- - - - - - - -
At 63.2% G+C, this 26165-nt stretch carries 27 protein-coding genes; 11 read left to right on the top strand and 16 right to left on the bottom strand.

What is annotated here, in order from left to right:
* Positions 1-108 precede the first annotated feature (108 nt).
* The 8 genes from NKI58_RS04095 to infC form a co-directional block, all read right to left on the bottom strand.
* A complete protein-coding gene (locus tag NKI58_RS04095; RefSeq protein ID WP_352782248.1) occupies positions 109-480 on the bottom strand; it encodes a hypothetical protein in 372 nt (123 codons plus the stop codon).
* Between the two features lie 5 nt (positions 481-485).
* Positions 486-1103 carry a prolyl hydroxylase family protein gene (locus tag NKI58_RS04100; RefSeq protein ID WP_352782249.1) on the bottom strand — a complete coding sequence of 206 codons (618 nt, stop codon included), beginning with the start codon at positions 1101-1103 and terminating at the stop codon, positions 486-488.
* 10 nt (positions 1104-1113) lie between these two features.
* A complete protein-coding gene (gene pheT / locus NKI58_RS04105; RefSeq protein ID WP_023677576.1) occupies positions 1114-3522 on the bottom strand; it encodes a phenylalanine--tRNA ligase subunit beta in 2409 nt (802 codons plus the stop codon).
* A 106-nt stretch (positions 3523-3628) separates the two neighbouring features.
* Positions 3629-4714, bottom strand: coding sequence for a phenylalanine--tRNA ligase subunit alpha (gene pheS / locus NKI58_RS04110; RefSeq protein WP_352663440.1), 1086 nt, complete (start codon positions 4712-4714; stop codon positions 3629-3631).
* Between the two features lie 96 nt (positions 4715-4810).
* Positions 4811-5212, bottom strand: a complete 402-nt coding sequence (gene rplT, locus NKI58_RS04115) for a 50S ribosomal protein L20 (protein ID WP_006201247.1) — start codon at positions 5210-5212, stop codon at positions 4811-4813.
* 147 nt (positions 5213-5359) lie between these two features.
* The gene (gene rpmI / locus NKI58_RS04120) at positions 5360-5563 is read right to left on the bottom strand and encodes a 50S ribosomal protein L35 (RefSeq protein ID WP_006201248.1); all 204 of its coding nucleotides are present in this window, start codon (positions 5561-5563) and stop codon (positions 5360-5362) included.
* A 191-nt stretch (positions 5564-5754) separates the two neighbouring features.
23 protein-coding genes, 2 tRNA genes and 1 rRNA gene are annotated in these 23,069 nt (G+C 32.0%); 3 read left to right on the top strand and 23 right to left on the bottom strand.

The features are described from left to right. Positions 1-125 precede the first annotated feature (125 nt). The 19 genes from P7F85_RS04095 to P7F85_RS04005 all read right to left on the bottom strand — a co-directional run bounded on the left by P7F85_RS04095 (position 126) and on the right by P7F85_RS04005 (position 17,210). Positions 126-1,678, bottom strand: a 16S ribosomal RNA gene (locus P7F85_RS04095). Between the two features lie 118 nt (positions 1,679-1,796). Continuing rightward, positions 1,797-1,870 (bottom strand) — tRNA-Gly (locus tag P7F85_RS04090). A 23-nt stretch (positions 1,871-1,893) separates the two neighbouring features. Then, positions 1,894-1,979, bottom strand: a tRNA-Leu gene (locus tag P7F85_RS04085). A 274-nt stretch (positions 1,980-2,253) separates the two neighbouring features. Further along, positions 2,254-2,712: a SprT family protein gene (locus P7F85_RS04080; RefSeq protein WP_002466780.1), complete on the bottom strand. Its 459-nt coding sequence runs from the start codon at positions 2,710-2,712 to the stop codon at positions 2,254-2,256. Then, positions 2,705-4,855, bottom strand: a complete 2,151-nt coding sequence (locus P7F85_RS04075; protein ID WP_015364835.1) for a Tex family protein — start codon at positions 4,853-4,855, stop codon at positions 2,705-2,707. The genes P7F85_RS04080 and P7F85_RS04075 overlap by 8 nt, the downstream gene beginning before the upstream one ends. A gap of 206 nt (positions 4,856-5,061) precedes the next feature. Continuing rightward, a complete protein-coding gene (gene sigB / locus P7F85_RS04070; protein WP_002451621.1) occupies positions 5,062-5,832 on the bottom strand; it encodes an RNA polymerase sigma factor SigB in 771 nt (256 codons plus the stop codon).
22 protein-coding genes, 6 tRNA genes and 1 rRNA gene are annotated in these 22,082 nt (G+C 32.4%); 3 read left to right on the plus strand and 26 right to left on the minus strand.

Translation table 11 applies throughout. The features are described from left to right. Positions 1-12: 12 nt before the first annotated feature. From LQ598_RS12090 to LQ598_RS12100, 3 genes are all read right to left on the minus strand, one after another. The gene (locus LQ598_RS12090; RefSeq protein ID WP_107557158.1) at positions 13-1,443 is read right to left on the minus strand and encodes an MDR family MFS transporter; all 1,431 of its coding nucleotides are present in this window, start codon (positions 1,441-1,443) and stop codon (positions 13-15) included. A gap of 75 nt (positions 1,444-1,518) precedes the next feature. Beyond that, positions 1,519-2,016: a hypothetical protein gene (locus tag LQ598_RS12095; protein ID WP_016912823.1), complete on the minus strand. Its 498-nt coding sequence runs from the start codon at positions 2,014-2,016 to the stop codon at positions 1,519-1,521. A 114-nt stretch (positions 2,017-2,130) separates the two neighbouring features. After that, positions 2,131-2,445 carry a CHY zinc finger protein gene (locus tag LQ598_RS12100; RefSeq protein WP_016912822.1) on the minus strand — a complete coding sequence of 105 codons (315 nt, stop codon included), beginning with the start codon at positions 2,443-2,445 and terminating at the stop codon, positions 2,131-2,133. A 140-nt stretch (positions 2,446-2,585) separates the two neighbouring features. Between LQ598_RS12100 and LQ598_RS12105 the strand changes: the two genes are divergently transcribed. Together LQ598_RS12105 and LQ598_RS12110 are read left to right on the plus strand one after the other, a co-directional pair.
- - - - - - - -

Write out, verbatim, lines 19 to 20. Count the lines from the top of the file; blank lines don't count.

22 protein-coding genes, 6 tRNA genes and 1 rRNA gene are annotated in these 22,082 nt (G+C 32.4%); 3 read left to right on the plus strand and 26 right to left on the minus strand.

Translation table 11 applies throughout. The features are described from left to right. Positions 1-12: 12 nt before the first annotated feature. From LQ598_RS12090 to LQ598_RS12100, 3 genes are all read right to left on the minus strand, one after another. The gene (locus LQ598_RS12090; RefSeq protein ID WP_107557158.1) at positions 13-1,443 is read right to left on the minus strand and encodes an MDR family MFS transporter; all 1,431 of its coding nucleotides are present in this window, start codon (positions 1,441-1,443) and stop codon (positions 13-15) included. A gap of 75 nt (positions 1,444-1,518) precedes the next feature. Beyond that, positions 1,519-2,016: a hypothetical protein gene (locus tag LQ598_RS12095; protein ID WP_016912823.1), complete on the minus strand. Its 498-nt coding sequence runs from the start codon at positions 2,014-2,016 to the stop codon at positions 1,519-1,521. A 114-nt stretch (positions 2,017-2,130) separates the two neighbouring features. After that, positions 2,131-2,445 carry a CHY zinc finger protein gene (locus tag LQ598_RS12100; RefSeq protein WP_016912822.1) on the minus strand — a complete coding sequence of 105 codons (315 nt, stop codon included), beginning with the start codon at positions 2,443-2,445 and terminating at the stop codon, positions 2,131-2,133. A 140-nt stretch (positions 2,446-2,585) separates the two neighbouring features. Between LQ598_RS12100 and LQ598_RS12105 the strand changes: the two genes are divergently transcribed. Together LQ598_RS12105 and LQ598_RS12110 are read left to right on the plus strand one after the other, a co-directional pair.